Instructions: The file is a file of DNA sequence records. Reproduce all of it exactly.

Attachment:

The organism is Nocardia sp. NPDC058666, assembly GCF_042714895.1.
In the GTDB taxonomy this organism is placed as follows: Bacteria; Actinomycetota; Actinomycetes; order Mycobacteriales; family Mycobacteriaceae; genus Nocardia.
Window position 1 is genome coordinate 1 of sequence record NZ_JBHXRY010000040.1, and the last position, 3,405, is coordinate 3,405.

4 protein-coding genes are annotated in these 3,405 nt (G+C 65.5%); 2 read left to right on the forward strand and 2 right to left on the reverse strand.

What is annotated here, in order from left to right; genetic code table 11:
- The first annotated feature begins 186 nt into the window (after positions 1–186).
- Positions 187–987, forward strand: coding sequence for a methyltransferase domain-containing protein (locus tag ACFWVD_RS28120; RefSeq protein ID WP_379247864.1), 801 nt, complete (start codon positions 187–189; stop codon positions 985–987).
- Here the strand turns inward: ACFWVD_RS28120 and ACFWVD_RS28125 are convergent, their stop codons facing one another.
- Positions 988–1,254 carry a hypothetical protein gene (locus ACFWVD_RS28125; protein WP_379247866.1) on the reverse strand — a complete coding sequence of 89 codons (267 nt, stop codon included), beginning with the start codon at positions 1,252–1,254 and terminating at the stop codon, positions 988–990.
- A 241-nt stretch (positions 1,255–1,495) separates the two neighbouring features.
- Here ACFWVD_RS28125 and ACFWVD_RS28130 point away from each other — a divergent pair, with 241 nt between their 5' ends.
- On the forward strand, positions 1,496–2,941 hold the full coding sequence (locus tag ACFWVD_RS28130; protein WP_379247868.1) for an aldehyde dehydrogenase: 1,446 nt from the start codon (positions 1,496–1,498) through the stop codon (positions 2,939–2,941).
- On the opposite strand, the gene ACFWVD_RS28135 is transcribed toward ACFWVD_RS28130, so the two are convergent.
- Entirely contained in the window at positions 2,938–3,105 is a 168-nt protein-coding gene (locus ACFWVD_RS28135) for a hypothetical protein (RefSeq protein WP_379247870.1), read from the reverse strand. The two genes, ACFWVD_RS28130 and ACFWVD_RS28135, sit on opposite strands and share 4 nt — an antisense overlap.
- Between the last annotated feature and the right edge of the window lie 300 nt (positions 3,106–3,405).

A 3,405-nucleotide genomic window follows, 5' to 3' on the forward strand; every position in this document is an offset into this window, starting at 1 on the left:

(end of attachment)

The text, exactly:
The organism is Nocardia sp. NPDC058666, assembly GCF_042714895.1.
In the GTDB taxonomy this organism is placed as follows: Bacteria; Actinomycetota; Actinomycetes; order Mycobacteriales; family Mycobacteriaceae; genus Nocardia.
Window position 1 is genome coordinate 1 of sequence record NZ_JBHXRY010000040.1, and the last position, 3,405, is coordinate 3,405.

4 protein-coding genes are annotated in these 3,405 nt (G+C 65.5%); 2 read left to right on the forward strand and 2 right to left on the reverse strand.

What is annotated here, in order from left to right; genetic code table 11:
- The first annotated feature begins 186 nt into the window (after positions 1–186).
- Positions 187–987, forward strand: coding sequence for a methyltransferase domain-containing protein (locus tag ACFWVD_RS28120; RefSeq protein ID WP_379247864.1), 801 nt, complete (start codon positions 187–189; stop codon positions 985–987).
- Here the strand turns inward: ACFWVD_RS28120 and ACFWVD_RS28125 are convergent, their stop codons facing one another.
- Positions 988–1,254 carry a hypothetical protein gene (locus ACFWVD_RS28125; protein WP_379247866.1) on the reverse strand — a complete coding sequence of 89 codons (267 nt, stop codon included), beginning with the start codon at positions 1,252–1,254 and terminating at the stop codon, positions 988–990.
- A 241-nt stretch (positions 1,255–1,495) separates the two neighbouring features.
- Here ACFWVD_RS28125 and ACFWVD_RS28130 point away from each other — a divergent pair, with 241 nt between their 5' ends.
- On the forward strand, positions 1,496–2,941 hold the full coding sequence (locus tag ACFWVD_RS28130; protein WP_379247868.1) for an aldehyde dehydrogenase: 1,446 nt from the start codon (positions 1,496–1,498) through the stop codon (positions 2,939–2,941).
- On the opposite strand, the gene ACFWVD_RS28135 is transcribed toward ACFWVD_RS28130, so the two are convergent.
- Entirely contained in the window at positions 2,938–3,105 is a 168-nt protein-coding gene (locus ACFWVD_RS28135) for a hypothetical protein (RefSeq protein WP_379247870.1), read from the reverse strand. The two genes, ACFWVD_RS28130 and ACFWVD_RS28135, sit on opposite strands and share 4 nt — an antisense overlap.
- Between the last annotated feature and the right edge of the window lie 300 nt (positions 3,106–3,405).

A 3,405-nucleotide genomic window follows, 5' to 3' on the forward strand; every position in this document is an offset into this window, starting at 1 on the left: